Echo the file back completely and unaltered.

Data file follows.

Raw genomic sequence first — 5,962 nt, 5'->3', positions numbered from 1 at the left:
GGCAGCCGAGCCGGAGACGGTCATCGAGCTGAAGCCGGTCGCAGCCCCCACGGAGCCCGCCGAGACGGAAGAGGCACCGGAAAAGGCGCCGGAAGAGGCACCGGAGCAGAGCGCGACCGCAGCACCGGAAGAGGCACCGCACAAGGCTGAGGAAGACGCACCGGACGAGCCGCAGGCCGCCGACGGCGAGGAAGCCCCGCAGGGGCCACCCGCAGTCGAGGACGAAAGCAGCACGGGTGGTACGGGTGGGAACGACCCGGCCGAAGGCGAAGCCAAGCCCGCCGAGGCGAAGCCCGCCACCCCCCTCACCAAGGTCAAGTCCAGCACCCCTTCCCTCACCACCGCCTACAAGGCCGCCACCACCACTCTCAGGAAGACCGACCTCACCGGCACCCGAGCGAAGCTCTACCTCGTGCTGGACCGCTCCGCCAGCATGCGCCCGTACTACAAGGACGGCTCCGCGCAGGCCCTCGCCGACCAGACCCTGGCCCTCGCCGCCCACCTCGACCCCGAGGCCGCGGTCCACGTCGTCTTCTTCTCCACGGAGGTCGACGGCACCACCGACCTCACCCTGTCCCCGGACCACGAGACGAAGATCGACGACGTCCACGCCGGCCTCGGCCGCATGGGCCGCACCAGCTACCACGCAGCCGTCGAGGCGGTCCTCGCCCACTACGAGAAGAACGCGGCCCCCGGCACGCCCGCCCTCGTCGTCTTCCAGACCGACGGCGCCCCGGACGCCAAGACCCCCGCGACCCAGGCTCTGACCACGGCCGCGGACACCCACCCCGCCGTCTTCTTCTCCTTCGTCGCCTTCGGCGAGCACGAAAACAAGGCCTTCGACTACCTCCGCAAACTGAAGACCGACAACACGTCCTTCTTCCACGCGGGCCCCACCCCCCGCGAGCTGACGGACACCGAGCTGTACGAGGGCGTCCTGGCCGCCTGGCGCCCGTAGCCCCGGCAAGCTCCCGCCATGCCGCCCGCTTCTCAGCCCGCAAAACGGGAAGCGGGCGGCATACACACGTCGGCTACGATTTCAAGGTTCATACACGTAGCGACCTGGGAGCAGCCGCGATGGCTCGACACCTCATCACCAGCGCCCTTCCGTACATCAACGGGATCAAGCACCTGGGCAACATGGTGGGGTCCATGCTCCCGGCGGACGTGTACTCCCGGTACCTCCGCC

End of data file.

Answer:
Raw genomic sequence first — 5,962 nt, 5'->3', positions numbered from 1 at the left:
GGCAGCCGAGCCGGAGACGGTCATCGAGCTGAAGCCGGTCGCAGCCCCCACGGAGCCCGCCGAGACGGAAGAGGCACCGGAAAAGGCGCCGGAAGAGGCACCGGAGCAGAGCGCGACCGCAGCACCGGAAGAGGCACCGCACAAGGCTGAGGAAGACGCACCGGACGAGCCGCAGGCCGCCGACGGCGAGGAAGCCCCGCAGGGGCCACCCGCAGTCGAGGACGAAAGCAGCACGGGTGGTACGGGTGGGAACGACCCGGCCGAAGGCGAAGCCAAGCCCGCCGAGGCGAAGCCCGCCACCCCCCTCACCAAGGTCAAGTCCAGCACCCCTTCCCTCACCACCGCCTACAAGGCCGCCACCACCACTCTCAGGAAGACCGACCTCACCGGCACCCGAGCGAAGCTCTACCTCGTGCTGGACCGCTCCGCCAGCATGCGCCCGTACTACAAGGACGGCTCCGCGCAGGCCCTCGCCGACCAGACCCTGGCCCTCGCCGCCCACCTCGACCCCGAGGCCGCGGTCCACGTCGTCTTCTTCTCCACGGAGGTCGACGGCACCACCGACCTCACCCTGTCCCCGGACCACGAGACGAAGATCGACGACGTCCACGCCGGCCTCGGCCGCATGGGCCGCACCAGCTACCACGCAGCCGTCGAGGCGGTCCTCGCCCACTACGAGAAGAACGCGGCCCCCGGCACGCCCGCCCTCGTCGTCTTCCAGACCGACGGCGCCCCGGACGCCAAGACCCCCGCGACCCAGGCTCTGACCACGGCCGCGGACACCCACCCCGCCGTCTTCTTCTCCTTCGTCGCCTTCGGCGAGCACGAAAACAAGGCCTTCGACTACCTCCGCAAACTGAAGACCGACAACACGTCCTTCTTCCACGCGGGCCCCACCCCCCGCGAGCTGACGGACACCGAGCTGTACGAGGGCGTCCTGGCCGCCTGGCGCCCGTAGCCCCGGCAAGCTCCCGCCATGCCGCCCGCTTCTCAGCCCGCAAAACGGGAAGCGGGCGGCATACACACGTCGGCTACGATTTCAAGGTTCATACACGTAGCGACCTGGGAGCAGCCGCGATGGCTCGACACCTCATCACCAGCGCCCTTCCGTACATCAACGGGATCAAGCACCTGGGCAACATGGTGGGGTCCATGCTCCCGGCGGACGTGTACTCCCGGTACCTCCGCC